• Viewability: Frack That!

    Digital Video Fracking for the Viewability Age

    Since early 2015, digital video media buyers have felt tremendous pressure to deliver “viewable” impressions.  Advertisers want to know, “Was my ad seen or did it at least have the opportunity to be seen?”  There’s a gold rush of VC-backed tech companies clamoring to be the virtual pick and shovel providers for an industry that is hungry for viewability.  With nascent measurement standards in flux and varying technical solutions, the industry is experiencing some turmoil.

    Whose viewability solution is best?  They are all equally good (bad!).  Just pick one and use it to point you in the right direction. The more interesting question is, “Now that you have chosen Viewability Vendor X, what are you going to do with their data?”  Herein lies the big opportunity, and video advertising can learn something from Big Oil.  Yes, the oil industry.  Like it or not, oil fracking has created a financial boondoggle by leveraging new technology to create value where there was none before - it’s modern alchemy – and there’s gold in them digital hills too.

    Look at how things are done today in digital advertising:  Optimizing across sites is still largely a manual process, as though we were operating in the digital dark ages.  Time and again, media buyers use simple whitelists or blacklists to either include or exclude select domains on their buying lists.  This approach has huge limitations, not least of which is that it’s time-consuming.  Most publishers offer a wide spectrum of video advertising experiences, from large player, above-the-fold premium experiences to less desirable placements.  For example, we’ve seen CNN measure at greater than 90% viewability for some placements, and less than 5% for others.  So, what choices do you have?  If you whitelist CNN, you run the risk of getting the bad along with the good; blacklist the publisher and you eliminate strong potential placements.  Typical media buyers still take this manual approach because it is safe and scalable….for humans, that is.

    This is where fracking comes in.  For those not familiar, “fracking” is shorthand for hydraulic fracturing and refers to the process of drilling down into the earth and using a high-pressure water mixture directed at the rock to release the gas inside. Water, sand and chemicals are injected into the rock at high pressure which allows the gas to flow out.  By applying technology to select inputs, we create economic value out of what was previously considered to be useless rock material (putting aside the detrimental environmental impacts for a moment).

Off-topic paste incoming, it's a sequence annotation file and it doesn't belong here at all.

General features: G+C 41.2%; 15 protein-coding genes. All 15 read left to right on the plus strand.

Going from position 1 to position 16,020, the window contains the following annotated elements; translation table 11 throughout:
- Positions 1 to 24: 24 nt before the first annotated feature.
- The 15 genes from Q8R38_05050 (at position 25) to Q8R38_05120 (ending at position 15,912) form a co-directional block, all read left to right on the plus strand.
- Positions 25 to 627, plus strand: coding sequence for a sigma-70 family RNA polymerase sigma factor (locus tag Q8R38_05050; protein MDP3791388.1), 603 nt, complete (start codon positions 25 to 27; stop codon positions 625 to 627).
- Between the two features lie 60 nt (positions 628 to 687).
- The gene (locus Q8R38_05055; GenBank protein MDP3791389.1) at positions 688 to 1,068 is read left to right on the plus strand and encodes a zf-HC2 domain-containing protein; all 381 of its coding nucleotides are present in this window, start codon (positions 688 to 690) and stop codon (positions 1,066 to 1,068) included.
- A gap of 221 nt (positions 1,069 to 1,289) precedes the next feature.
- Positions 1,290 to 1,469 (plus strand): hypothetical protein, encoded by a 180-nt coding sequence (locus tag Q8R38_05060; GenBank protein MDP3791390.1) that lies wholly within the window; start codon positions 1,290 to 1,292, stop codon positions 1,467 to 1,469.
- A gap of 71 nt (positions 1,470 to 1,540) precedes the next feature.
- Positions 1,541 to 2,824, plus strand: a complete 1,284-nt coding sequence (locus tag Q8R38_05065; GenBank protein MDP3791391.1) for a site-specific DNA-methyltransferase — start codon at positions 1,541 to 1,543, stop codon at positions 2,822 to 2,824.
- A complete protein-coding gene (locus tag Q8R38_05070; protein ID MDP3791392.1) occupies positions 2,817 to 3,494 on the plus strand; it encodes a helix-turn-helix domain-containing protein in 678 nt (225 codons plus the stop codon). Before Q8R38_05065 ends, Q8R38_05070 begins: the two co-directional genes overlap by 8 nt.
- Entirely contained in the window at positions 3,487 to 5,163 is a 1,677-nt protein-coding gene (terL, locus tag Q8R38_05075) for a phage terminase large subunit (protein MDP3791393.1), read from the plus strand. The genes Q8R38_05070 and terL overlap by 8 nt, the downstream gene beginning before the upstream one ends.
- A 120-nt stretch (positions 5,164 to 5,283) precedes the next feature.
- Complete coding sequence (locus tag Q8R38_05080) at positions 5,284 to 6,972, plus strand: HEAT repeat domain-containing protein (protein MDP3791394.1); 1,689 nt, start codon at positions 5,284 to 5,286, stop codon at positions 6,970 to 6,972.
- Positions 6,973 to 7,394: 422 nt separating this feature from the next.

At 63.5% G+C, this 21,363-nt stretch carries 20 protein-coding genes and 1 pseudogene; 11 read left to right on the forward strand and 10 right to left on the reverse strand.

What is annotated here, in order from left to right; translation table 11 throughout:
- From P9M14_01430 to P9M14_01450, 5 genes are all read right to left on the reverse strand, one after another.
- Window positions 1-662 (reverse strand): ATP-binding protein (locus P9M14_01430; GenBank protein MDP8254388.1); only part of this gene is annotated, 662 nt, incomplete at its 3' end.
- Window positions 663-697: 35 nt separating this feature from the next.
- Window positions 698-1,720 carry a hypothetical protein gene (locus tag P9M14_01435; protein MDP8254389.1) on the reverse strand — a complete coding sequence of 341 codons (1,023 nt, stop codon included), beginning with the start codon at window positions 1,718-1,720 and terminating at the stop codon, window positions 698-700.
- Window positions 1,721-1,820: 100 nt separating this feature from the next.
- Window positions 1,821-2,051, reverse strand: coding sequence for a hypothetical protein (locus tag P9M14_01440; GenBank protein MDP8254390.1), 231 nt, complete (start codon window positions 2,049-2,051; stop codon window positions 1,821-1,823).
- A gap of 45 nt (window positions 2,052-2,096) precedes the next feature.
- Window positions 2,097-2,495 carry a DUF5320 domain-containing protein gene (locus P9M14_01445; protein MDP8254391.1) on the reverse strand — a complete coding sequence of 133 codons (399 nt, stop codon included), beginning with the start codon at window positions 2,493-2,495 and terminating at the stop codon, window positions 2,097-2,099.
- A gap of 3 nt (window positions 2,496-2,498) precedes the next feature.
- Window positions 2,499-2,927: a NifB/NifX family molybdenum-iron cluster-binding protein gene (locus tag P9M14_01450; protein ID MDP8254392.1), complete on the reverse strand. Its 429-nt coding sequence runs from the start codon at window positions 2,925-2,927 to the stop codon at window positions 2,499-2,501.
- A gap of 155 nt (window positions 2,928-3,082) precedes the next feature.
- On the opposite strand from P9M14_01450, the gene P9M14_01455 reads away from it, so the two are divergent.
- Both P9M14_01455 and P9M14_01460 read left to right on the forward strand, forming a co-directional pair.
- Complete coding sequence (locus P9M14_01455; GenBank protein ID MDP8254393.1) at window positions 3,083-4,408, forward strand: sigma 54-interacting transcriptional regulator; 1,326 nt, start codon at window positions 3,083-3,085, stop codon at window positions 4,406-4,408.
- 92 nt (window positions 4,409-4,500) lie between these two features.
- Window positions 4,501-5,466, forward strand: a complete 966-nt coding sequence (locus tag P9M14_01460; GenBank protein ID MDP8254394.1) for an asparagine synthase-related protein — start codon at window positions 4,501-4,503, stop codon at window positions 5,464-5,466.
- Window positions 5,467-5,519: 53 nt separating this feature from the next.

What does this have to do with video ad optimization? Think about the inputs and outputs in the equation.  Prior to fracking, the decision to drill for oil was more binary: Either a piece of land had oil that could easily be tapped (i.e. whitelisted and worth paying for) or it didn’t (blacklisted and ignored).  Fracking changed the equation and allowed companies to efficiently cherry-pick and extract value from a pile of rubble.  In video-land, instead of drills as technology, we use ad servers, bandwidth, code; instead of water, sand and chemicals as systems inputs, we use viewability data, player size data, device attributes; instead of earth as the inventory, we use websites and apps.  The output is high viewability performance at scale instead of crude oil en masse.  Let’s call it Digital Video Fracking.

    (We could take this analogy further: Just as there is environmental fallout from fracking in the analog world, there is likely fallout from publishers trying to game the system through website redesigns to maximize viewability, often to the detriment of user experiences…)

    The digital video fracking concept can be approached from multiple angles which may yield wildly different results.  When it comes to optimization, every company has its own special sauce.  As a general rule, analyzing data at a more granular level can squeeze out more value over time, as long as this can be done efficiently and cost-effectively.  At some point, the law of diminishing returns takes effect and no more value can be extracted.

    The viewability mess will eventually sort itself out.  One could argue that viewability shouldn’t be an advertiser issue, it should be a given – video ads should only be invoked if the player is viewable, and the player should be doing the viewability control, not the advertisers, ad servers and measurement vendors. Nevertheless, with viewability as a major issue for multiple reasons (including technical limitations with iframes, latency, etc.), it is a problem we must be solve. Knowing that, we innovators in the digital video ad industry are primed to squeeze out every last drop of value wherever it can be found, and we are using technology and data to make that happen.  It’s an exciting time to be in the video fracking business!